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Mass photometry of nanocages

Characterizing protein nanocages for nanomedicine applications

Protein nanocages, including ferritin, are integral in nature for various purposes like compartmentalization and cargo delivery. In healthcare applications, synthetic biologists often modify or design these nanocages for novel functionality. 
However, characterizing stability and cargo loading of nanocages has traditionally posed challenges due to the limitations of available analytical techniques. Mass photometry emerges as a promising analytical technique to study protein self-assembly and nanocages. It directly measures the mass of biomolecules, providing label-free, rapid, and precise measurements with minimal sample consumption.

How to characterize ferritin assembly and reassembly?



Focusing on the archetypal protein nanocage, ferritin, the application note referenced below demonstrates how mass photometry can effectively quantify nanocage assembly, stability, and pH-induced disassembly and reassembly. Ferritin, composed of multiple subunits, exhibits stability against denaturants and temperature changes but is sensitive to low pH, where it disassembles into monomers. Mass photometry enables precise monitoring of ferritin assembly at different pH levels.


Image: Changes in pH induce disassembly and reassembly of a nanocage. For experimental details, download the app note.

Mass photometry monitors nanocage load

Assessing the cargo loading of nanocages, such as iron-loaded ferritin, has traditionally been complex and time-consuming, often requiring techniques like atomic force microscopy or mass spectrometry.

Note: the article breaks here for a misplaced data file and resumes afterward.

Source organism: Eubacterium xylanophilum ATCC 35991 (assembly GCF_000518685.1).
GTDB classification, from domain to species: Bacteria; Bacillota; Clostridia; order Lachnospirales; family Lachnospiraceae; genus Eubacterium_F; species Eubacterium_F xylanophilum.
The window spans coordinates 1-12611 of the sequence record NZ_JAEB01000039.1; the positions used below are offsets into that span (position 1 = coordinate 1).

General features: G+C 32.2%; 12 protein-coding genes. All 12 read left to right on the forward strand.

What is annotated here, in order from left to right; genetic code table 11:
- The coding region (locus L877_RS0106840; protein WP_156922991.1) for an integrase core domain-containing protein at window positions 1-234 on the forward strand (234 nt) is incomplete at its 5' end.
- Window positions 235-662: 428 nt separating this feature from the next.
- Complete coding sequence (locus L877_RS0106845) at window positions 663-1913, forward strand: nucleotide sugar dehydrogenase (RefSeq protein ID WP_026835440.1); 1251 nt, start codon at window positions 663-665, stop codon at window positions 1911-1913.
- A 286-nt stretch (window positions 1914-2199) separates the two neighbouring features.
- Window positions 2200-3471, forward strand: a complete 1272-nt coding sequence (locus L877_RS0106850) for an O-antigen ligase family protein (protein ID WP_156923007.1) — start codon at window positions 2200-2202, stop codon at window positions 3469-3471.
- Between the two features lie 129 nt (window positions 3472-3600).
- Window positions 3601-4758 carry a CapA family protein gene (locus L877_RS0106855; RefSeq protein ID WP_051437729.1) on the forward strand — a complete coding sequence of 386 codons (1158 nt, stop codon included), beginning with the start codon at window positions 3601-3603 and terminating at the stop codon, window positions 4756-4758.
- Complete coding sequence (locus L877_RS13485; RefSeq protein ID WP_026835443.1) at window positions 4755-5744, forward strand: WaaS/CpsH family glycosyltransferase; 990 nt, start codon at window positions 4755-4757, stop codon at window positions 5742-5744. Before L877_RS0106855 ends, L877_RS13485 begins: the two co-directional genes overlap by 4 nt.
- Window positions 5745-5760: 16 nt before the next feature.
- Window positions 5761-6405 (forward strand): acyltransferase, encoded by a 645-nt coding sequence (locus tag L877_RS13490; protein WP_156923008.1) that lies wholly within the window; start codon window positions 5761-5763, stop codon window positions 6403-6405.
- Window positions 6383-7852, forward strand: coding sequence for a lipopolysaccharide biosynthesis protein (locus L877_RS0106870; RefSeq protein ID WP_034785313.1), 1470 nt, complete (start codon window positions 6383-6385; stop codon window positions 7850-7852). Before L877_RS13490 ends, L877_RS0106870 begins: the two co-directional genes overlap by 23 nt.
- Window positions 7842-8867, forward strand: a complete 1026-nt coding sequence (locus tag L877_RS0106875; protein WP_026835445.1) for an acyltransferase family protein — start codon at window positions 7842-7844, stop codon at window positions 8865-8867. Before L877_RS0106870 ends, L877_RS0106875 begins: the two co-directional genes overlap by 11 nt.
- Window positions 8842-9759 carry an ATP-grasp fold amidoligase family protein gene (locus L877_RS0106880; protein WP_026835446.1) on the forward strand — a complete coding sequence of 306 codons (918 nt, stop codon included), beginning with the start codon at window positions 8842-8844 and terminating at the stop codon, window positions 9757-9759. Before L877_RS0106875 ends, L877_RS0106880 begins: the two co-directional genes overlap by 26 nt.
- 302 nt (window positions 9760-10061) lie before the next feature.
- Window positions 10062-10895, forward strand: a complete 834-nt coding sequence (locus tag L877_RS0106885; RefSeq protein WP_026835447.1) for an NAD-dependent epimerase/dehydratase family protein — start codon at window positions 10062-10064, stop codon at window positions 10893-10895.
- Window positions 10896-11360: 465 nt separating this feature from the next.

Mass photometry was shown to reveal mass polydispersity in iron-loaded ferritin samples, a valuable insight for drug delivery applications. Mass photometry offers a quick, user-friendly, and label-free approach, eliminating the need for intricate sample manipulation, while consuming only minimal sample amounts. Mass photometry is poised as an efficient tool to rapidly assess the effect of buffer conditions on self-assembling proteins, stoichiometries, and incubation periods, and therefore supporting optimization of nanocage assembly and cargo loading protocols

To learn how mass photometry can help measure protein assembly in solution

Mass photometry of nanocages

Mass photometry of nanocages.png

Learn how mass photometry can be employed for the analysis of protein nanocages, such as ferritin. Discover how it can measure ferritin assembly, stability, and pH-induced disassembly/reassembly. Gain insights on how mass photometry revolutionizes the quantification of nanocage assembly dynamics, enabling quick and accurate assessments. Moreover, learn how it efficiently monitors nanocage cargo loading, revealing valuable insights for drug delivery applications.

Additional resources​


Formation of PROTAC ternary complexes measured with mass photometry​

Learn how mass photometry can be used to inform on aspects of PROTAC ternary complex formation in solution, without requiring protein labelling or immobilization. These aspects involve a range of behaviors important for PROTAC mechanistic function: ternary complex formation, cooperativity, stoichiometry, and hook effect. Discover how you can apply mass photometry to visualize the possible intermediate interactions, due to cooperative effects, in a three-part PROTAC system. 

Formation of PROTAC ternary complexes measured with mass photometry
WEBINAR - The evolution of carbon fixation Studying Form I Rubisco using ancestral sequenc


The evolution of carbon fixation: Studying Form I Rubisco using ancestral sequence reconstruction and mass photometry

Discover how mass photometry can be used in combination with ancestral sequence reconstruction to determine when an ancestral enzyme gained its structural complexity and how it started to interact with a novel subunit.

To discuss how mass photometry can be applied to the characterization of protein nanocages

More Application Notes

Browse through our catalogue of application notes highlighting some recent case studies featuring mass photometry.

Mass photometry of nucleic acids

Mass photometry of nanocages

Mass photometry of AAVs

Basics of mass photometry

Download the application note

Download the app note
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